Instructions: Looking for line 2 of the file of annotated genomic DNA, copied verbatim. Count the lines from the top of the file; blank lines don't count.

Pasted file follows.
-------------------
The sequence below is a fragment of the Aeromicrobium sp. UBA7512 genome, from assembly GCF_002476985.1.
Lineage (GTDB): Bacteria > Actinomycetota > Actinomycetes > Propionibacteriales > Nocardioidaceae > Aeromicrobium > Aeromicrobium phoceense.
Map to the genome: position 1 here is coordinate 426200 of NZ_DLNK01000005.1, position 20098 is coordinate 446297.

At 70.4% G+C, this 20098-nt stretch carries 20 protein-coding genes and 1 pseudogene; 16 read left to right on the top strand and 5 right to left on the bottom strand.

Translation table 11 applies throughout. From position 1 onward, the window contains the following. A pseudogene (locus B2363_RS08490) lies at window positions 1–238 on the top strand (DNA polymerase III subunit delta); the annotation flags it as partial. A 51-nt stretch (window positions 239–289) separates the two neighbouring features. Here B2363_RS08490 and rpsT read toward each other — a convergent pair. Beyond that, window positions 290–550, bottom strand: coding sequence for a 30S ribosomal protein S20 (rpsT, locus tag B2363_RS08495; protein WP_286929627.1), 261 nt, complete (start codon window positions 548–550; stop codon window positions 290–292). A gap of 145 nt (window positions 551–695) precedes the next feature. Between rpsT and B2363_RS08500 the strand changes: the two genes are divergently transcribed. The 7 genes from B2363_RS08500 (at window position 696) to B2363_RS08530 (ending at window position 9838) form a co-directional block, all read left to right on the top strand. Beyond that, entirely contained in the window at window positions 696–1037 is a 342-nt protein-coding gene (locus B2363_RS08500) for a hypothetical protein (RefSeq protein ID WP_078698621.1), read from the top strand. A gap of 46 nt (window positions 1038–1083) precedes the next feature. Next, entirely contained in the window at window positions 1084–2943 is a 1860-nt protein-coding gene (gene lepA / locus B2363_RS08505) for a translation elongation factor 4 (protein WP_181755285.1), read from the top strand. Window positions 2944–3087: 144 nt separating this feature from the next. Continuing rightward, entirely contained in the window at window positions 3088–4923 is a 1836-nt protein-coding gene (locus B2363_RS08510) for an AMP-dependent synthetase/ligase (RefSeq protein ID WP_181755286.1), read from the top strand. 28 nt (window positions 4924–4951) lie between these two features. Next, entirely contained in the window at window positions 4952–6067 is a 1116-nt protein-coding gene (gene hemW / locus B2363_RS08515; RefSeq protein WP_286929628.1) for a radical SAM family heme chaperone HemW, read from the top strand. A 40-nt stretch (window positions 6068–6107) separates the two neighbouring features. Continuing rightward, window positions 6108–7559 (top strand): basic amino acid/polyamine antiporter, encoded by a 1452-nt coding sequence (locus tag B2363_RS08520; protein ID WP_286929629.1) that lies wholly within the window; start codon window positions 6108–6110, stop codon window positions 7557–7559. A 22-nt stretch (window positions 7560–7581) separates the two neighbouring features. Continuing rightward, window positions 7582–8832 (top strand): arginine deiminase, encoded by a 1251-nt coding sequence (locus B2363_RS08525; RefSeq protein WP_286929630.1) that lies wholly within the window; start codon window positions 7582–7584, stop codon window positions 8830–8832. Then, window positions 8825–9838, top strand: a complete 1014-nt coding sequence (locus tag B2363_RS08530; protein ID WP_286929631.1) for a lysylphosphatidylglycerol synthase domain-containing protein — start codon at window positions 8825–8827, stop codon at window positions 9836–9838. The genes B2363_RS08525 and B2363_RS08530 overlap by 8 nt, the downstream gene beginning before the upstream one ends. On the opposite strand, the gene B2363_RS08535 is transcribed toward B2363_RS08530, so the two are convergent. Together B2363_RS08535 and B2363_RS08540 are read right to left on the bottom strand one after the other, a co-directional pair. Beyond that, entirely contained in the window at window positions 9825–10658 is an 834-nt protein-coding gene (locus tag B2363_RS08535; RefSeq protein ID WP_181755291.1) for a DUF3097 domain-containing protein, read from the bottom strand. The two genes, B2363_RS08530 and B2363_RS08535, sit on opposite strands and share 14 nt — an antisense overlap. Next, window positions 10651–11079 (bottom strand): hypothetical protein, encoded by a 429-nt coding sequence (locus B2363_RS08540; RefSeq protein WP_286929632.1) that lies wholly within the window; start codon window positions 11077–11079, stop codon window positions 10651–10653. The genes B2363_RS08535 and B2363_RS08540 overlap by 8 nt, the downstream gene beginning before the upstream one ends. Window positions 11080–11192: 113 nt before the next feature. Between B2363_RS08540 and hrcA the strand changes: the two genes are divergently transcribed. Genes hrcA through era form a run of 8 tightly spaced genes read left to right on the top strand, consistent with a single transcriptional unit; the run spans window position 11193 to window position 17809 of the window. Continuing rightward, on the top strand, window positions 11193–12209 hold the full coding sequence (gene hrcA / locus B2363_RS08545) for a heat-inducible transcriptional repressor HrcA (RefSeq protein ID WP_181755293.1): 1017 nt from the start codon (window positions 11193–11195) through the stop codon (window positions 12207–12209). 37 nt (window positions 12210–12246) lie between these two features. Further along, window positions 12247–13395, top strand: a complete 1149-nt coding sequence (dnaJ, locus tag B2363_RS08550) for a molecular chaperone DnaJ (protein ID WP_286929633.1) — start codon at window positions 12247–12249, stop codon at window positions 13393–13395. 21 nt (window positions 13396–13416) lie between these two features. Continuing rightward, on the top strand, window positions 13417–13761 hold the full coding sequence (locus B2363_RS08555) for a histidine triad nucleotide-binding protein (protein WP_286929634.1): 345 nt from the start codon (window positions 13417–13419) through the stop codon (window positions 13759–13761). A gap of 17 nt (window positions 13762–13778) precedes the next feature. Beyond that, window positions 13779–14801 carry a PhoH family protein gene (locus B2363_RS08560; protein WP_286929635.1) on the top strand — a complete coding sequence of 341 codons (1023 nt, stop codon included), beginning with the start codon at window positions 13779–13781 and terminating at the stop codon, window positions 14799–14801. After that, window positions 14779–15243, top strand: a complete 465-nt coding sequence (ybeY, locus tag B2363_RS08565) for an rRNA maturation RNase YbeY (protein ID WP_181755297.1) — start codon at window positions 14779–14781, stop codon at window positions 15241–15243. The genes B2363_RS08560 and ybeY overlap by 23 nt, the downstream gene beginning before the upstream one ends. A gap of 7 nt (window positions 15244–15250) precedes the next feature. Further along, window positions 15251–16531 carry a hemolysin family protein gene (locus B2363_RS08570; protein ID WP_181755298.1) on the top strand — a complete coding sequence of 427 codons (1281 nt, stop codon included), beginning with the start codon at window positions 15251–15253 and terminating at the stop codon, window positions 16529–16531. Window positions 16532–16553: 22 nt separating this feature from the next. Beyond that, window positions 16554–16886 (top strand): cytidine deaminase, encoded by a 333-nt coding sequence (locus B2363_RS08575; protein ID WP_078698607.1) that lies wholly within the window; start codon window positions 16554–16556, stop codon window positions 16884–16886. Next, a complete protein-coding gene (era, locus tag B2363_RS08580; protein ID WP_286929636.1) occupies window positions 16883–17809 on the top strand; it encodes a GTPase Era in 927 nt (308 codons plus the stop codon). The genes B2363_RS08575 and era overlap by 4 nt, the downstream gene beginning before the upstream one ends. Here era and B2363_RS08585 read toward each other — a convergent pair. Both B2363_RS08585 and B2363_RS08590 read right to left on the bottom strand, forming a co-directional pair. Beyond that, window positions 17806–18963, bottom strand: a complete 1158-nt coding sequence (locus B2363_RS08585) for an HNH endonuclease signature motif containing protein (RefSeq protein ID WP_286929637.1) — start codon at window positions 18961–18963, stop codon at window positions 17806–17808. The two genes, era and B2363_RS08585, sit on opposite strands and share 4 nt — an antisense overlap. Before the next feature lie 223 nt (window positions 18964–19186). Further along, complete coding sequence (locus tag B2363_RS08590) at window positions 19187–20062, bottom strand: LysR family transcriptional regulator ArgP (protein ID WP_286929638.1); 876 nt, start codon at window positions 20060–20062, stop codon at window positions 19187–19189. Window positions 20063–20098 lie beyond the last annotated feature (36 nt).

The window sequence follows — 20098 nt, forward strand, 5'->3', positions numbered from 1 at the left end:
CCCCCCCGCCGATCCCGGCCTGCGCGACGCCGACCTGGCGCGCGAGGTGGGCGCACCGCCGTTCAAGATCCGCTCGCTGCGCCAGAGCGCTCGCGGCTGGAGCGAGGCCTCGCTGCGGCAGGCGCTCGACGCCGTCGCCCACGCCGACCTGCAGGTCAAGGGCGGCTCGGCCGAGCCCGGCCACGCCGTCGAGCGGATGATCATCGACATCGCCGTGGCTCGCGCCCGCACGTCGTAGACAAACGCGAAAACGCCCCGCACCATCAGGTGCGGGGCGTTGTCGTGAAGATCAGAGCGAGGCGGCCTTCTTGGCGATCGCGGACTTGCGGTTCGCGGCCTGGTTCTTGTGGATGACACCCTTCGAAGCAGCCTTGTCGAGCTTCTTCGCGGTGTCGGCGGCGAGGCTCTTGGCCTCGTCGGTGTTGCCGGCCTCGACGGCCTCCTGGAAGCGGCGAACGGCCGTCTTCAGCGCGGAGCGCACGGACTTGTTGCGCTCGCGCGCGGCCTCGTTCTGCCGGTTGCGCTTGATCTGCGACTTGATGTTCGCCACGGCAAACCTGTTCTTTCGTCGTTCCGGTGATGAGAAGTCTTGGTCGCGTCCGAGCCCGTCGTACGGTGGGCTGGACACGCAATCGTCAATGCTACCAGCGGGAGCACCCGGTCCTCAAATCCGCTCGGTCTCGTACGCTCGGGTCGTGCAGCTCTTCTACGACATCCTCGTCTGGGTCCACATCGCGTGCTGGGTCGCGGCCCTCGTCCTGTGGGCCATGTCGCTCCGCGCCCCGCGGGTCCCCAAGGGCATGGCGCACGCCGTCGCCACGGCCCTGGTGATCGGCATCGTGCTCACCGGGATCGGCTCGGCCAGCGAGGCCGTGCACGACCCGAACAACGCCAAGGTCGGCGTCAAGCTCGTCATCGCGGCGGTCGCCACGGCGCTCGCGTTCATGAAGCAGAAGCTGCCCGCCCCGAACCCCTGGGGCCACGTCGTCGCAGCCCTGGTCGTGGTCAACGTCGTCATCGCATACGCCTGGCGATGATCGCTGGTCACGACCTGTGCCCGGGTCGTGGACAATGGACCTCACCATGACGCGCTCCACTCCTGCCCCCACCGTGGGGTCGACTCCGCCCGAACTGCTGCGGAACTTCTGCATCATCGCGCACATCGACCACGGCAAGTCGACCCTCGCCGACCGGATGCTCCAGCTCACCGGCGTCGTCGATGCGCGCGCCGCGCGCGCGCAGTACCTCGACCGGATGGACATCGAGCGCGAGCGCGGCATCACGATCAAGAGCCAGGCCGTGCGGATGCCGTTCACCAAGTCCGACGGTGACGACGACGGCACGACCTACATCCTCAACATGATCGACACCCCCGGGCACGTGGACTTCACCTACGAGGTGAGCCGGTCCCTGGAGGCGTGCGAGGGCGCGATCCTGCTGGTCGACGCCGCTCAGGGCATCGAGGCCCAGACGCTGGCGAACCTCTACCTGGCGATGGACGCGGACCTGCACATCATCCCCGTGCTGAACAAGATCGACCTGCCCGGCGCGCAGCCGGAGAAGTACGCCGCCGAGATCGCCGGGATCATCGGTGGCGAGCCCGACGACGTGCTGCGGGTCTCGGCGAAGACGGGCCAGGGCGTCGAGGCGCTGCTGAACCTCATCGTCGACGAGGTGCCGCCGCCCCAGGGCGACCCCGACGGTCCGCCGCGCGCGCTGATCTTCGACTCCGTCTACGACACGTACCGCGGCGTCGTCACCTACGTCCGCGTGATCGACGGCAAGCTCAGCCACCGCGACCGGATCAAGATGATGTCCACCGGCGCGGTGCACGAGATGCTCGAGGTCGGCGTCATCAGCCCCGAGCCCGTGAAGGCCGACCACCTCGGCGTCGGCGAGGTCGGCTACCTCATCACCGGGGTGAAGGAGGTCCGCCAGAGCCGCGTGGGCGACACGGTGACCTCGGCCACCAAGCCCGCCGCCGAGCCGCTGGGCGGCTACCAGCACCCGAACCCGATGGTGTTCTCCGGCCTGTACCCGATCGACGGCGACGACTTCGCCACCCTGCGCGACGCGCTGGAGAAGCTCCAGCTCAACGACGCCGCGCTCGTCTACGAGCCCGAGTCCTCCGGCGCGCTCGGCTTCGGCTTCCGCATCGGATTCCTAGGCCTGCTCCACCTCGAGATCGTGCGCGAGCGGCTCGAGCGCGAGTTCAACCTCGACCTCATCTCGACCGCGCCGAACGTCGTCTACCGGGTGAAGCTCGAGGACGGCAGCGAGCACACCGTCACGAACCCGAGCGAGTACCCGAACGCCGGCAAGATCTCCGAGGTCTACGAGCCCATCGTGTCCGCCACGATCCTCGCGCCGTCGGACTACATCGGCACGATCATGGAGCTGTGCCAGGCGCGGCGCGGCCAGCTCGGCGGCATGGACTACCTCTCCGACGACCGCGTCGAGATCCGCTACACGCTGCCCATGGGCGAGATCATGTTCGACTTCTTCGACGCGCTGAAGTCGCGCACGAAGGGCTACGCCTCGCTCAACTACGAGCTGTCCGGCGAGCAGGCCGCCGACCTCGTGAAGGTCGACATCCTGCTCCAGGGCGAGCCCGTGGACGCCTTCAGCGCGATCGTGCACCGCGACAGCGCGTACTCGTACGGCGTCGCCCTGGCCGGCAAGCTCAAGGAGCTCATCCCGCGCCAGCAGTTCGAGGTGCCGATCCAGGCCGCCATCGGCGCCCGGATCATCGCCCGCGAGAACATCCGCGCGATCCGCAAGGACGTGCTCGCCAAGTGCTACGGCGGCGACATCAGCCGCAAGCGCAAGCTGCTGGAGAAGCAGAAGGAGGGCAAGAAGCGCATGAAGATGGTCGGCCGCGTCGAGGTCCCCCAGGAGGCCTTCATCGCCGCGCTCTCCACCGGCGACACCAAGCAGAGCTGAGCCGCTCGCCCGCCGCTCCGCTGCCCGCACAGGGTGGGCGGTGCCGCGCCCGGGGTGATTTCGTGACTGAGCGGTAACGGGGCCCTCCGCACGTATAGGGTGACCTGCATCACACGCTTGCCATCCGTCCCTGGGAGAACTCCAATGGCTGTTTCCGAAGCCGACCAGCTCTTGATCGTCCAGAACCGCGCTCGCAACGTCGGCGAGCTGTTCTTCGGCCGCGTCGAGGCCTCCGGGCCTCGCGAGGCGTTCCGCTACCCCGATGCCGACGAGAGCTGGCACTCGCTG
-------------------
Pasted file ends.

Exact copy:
Lineage (GTDB): Bacteria > Actinomycetota > Actinomycetes > Propionibacteriales > Nocardioidaceae > Aeromicrobium > Aeromicrobium phoceense.